We’re longing for those lengthy summer days

It’s more than two weeks since the winter solstice and shortest day of the year, a turning point welcomed by many gardeners.

By Tom Pattinson
Saturday, 1st January 2022, 8:00 am
The result of hard pruning.
The result of hard pruning.

Although there has been no immediately perceptible increase in day length, quite soon that will change. So, my proverbial glass remains half full, as we eagerly anticipate those longer periods of strong light accompanied by an increase in temperature.

Knowing this helps keep us going through the periods of inhospitable weather on the journey toward Easter. Meanwhile, I’m dealing with a list of outstanding winter jobs to avoid playing catch-up later, and pruning is a priority.

Whichever woody perennial I prune, the first removal is of dead or diseased branches. Next in line are weak stems and any that cross, causing open wounds that allow pathogen access. Any shrubs with variegated foliage deserve close inspection for green-leaved stems which should be removed at their source. This is an example of the original species attempting to take over.

The Alnwick rose.

We love the two silver birches planted in different parts of the garden and so do the birds. One is the common Betula pendula which came with the property, the other is a jacquemontii cultivar Jermyns, gifted as a seedling by an acquaintance over two decades ago. They are capable of growing 20-plus and 15-plus metres respectively – too tall for this garden! So, the answer is to reduce them in stature while they’re dormant.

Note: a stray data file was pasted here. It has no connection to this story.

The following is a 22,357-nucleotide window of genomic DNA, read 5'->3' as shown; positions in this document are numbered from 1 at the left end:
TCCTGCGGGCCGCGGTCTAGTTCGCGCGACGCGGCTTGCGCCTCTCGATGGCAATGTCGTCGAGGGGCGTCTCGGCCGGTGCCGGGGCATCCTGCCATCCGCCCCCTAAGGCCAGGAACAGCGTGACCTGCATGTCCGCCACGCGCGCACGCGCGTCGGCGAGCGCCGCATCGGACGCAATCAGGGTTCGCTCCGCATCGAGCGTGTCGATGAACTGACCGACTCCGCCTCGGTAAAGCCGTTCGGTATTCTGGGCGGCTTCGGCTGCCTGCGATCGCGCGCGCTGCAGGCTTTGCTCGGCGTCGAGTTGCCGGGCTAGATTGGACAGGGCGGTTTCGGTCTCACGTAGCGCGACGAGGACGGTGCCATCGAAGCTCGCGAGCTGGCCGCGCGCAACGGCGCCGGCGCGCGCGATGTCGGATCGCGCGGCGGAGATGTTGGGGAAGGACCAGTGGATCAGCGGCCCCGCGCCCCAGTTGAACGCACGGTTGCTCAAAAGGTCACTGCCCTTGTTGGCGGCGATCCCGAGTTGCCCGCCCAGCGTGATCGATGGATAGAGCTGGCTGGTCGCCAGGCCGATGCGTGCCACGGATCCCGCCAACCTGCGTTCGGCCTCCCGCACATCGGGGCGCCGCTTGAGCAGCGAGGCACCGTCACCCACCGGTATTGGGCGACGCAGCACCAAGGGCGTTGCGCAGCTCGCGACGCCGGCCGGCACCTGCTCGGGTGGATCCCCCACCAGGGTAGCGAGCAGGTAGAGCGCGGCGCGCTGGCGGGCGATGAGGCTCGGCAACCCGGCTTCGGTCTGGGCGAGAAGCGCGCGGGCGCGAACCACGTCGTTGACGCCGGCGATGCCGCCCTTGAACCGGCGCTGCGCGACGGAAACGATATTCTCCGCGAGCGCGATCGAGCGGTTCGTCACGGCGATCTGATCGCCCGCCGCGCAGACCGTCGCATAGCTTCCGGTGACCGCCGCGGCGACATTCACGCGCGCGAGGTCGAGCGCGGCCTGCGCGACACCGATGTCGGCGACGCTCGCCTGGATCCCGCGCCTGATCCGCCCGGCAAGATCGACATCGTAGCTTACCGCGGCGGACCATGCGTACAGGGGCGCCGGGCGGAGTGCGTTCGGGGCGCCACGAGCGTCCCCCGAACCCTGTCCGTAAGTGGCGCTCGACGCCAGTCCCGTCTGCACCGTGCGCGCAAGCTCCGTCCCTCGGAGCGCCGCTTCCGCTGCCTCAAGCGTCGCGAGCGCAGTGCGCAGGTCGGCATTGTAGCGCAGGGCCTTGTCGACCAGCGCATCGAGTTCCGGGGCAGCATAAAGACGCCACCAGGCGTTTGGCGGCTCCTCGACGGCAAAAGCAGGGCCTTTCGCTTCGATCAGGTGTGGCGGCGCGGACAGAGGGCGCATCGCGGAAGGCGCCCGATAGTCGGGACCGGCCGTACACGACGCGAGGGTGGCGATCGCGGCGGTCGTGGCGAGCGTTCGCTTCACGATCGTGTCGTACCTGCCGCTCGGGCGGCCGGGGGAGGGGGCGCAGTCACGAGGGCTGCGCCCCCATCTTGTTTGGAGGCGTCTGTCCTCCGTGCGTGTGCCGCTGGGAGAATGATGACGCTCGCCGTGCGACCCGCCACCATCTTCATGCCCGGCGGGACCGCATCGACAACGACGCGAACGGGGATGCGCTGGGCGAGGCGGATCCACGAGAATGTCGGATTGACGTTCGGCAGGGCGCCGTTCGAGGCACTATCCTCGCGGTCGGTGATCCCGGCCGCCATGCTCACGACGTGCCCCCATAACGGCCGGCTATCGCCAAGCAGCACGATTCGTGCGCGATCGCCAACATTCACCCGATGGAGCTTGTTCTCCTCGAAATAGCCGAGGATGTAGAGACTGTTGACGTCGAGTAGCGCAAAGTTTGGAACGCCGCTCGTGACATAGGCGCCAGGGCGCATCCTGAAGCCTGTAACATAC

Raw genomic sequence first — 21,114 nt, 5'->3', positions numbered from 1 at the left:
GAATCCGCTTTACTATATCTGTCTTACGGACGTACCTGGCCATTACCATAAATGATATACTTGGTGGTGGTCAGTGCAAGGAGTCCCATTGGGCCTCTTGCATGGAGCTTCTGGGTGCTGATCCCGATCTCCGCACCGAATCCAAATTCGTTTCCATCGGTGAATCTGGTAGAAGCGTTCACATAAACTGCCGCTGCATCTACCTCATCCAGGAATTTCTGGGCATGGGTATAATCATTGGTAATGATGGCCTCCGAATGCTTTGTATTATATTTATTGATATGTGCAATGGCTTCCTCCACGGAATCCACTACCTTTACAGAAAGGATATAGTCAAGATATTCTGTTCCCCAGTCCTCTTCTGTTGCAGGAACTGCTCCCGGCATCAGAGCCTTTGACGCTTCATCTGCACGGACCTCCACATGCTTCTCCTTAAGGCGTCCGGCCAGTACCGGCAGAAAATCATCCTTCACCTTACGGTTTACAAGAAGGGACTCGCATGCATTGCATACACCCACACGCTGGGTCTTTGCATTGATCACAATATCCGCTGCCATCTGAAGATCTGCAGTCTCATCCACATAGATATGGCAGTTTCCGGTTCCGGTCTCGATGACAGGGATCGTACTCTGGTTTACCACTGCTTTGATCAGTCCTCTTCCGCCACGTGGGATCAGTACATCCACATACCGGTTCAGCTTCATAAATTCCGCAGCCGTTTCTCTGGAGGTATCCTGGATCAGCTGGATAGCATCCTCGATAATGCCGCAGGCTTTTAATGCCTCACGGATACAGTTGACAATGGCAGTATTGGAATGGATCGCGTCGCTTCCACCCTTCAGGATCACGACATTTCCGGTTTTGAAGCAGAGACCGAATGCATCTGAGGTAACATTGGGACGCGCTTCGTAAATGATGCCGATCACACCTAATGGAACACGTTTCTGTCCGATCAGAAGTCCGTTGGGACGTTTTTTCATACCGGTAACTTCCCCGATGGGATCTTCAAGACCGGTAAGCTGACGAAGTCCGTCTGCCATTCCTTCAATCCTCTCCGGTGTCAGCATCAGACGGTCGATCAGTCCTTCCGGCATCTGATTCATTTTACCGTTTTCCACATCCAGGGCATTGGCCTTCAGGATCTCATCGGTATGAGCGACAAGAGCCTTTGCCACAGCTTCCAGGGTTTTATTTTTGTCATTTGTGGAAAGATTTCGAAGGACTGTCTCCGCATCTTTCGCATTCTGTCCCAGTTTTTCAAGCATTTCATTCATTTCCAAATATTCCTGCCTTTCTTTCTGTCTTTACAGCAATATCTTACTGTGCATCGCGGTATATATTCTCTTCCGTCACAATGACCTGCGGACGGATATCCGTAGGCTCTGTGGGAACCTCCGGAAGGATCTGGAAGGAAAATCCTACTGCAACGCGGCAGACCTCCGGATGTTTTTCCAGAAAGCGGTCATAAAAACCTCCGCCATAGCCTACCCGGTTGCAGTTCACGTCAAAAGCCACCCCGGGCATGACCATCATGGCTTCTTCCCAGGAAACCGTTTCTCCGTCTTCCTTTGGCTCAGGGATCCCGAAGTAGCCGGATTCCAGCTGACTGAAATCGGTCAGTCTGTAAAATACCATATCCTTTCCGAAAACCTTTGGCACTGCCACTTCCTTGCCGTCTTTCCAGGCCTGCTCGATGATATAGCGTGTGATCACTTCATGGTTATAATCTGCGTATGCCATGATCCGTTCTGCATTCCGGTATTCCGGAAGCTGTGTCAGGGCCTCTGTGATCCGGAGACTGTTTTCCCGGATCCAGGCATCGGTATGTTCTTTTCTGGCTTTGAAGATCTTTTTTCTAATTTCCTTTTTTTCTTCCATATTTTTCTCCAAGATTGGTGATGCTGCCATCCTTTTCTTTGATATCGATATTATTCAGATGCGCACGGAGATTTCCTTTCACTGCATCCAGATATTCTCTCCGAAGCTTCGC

The mature birch is pruned bi-annually, but Jermyns is so vigorous that it needs a yearly trim which serves three purposes; it controls the growth, provides support branches for pea and bean crops, and the wherewithal to make a replacement besom to disperse worm casts on the lawn!

Rose pruning is another outstanding item on my list, and the most frequently asked question is about the best time to prune. This lies somewhere between their leaf fall and the swelling of new growth buds. Some gardeners will have pruned theirs by now, others will delay until late March. However, the risks are; early pruning followed by mild weather encourages soft growth which is susceptible to a late frost, and late pruning causes unnecessary sap loss. My favourite time is a frosty February morning when treading over the soil causes least damage to its structure.


Most woody perennial plants benefit from a spot of pruning at some stage in their lives even if it is just to remove broken or diseased stems.

In this garden, the secateurs are in year-round use to promote flowers, encourage fruit bud formation and control growth.

The correct time to intervene and how much growth to remove is dictated by individual plant species.

Roses are a good example of this.

Rambling types have a one-off annual flower display, immediately after which we remove the spent old wood in favour of vigorous new stems.

The pruning of climbers comes now, drastically reducing all lateral stems and tying in strong shoots emanating from the base.

Although we are advised to remove half of the season’s growth from David Austin’s English roses, I resort to much harder pruning for any that have not grown as strongly as we had anticipated.

Rugosa roses tend to develop a thicket of stems, so, while reducing the past seasonal growth by one third, we also remove the same number of old stems from the base.

Several of the repeat flowering old roses – Alba, Gallica, Centifolia, Moss and Damask – only need light pruning, certainly no more than one third.

Whereas roses are reduced in size during their period of dormancy, garden shrubs are pruned according to their time of flowering.

We’ve recently reduced the height of a weigela by half because it is not due to bloom until next summer and will do so on the resultant new growth.

However, if you examine a ribes, forsythia or spiraea arguta, they are currently covered in plump flowering buds.

If we were to accidentally prune those three now … what consequences!